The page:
What was your first year of medical school like?
A whirlwind of too many exams, late night studying, parties, and new friendships. Oh, and not to mention, I started dating the man who would become my husband. It was one of the best years of my life.
What makes your story unique?
I think the fact that I knew from day one what my specialty would be and that I never waivered from it is unique. I still enjoyed my other rotations and made sure to get the most out of them, but I was always trying to relate everything back to my chosen specialty in order to help myself stay focused.
What did you enjoy most about medical school?
The friendships and relationships that I built along the way. My classmates became my family, and I know those relationships will last a lifetime.
Please describe your participation in special programs such as volunteer work, research, or study-abroad opportunities during medical school or residency.
During the summer between my first and second year of medical school, I had the unique opportunity to intern at the New York City Office of the Chief Medical Examiner. I moved to Manhattan and commuted to the Bronx every day to assist with cases. While there, I was able to complete one research project and went back the following Christmas break to complete a second project. It was by far the highlight of my medical school training and was a great topic of conversation during my residency interviews. I really recommend that med students use that summer to network, gain some experience in a field that they may have an interest in, or participate in research.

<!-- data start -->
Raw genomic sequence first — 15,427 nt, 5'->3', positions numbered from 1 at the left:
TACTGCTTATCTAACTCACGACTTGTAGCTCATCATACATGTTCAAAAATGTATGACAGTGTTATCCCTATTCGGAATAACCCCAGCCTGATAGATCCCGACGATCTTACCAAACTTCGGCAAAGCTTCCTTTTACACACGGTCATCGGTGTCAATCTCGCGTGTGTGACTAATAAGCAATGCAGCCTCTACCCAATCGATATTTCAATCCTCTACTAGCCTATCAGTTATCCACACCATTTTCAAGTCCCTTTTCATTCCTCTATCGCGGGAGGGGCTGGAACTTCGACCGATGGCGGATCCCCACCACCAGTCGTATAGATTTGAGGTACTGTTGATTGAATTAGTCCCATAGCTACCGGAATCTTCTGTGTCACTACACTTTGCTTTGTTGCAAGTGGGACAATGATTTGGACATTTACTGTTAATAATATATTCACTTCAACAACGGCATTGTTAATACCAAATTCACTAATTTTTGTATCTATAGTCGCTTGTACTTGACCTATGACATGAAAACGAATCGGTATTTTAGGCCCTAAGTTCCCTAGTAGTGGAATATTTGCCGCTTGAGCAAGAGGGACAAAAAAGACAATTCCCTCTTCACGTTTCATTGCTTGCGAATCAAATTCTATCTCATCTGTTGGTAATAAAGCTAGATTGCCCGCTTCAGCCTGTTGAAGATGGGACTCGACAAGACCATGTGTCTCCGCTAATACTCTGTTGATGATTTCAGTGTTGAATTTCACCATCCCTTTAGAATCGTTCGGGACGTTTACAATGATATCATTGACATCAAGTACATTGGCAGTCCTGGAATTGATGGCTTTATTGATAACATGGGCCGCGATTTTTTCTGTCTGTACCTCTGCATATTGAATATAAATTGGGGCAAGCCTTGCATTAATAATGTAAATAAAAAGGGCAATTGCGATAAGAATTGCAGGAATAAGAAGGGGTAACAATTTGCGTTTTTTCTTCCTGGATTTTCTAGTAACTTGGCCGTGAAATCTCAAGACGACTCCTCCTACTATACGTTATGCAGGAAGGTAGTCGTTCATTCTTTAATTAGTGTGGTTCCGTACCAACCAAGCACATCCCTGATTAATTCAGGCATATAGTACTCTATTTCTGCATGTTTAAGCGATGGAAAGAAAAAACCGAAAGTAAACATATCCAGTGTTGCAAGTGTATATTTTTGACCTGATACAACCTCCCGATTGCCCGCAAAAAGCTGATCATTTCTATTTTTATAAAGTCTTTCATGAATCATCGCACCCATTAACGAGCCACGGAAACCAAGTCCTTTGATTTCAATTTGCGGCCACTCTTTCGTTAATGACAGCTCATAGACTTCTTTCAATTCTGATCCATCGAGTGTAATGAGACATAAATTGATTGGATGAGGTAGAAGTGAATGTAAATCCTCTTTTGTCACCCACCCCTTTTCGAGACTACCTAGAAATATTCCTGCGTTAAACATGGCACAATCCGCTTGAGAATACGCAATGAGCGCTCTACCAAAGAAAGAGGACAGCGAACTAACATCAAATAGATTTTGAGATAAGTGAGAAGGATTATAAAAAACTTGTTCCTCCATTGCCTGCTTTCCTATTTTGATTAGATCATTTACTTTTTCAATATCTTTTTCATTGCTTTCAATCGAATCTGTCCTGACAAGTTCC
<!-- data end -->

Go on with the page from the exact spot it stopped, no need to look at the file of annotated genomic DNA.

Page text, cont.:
What advice do you have for new applicants considering a career in medicine?
1) Always be honest. Programs will see right through you if your answer has no passion behind it or no evidence to back it up. 2) Be on time- this goes for your application as well as showing up to your interview day, etc. 3) Choose a school that you believe will help and encourage you to achieve your dreams and not a place that produces doctor clones. 4) Be humble and get comfortable admitting “I don’t know.” It’s okay to not have all the answers, and nobody expects you to.
If you had the opportunity to talk to a potential medical student, what would you tell him/her, off the top of your head?
Once you have been accepted and have chosen a medical school, have fun and relax! Don’t over-study- you will do enough of that for the next 4 years (and the rest of your life). Take advantage of your free time and the glorious feeling that you are going to be a doctor.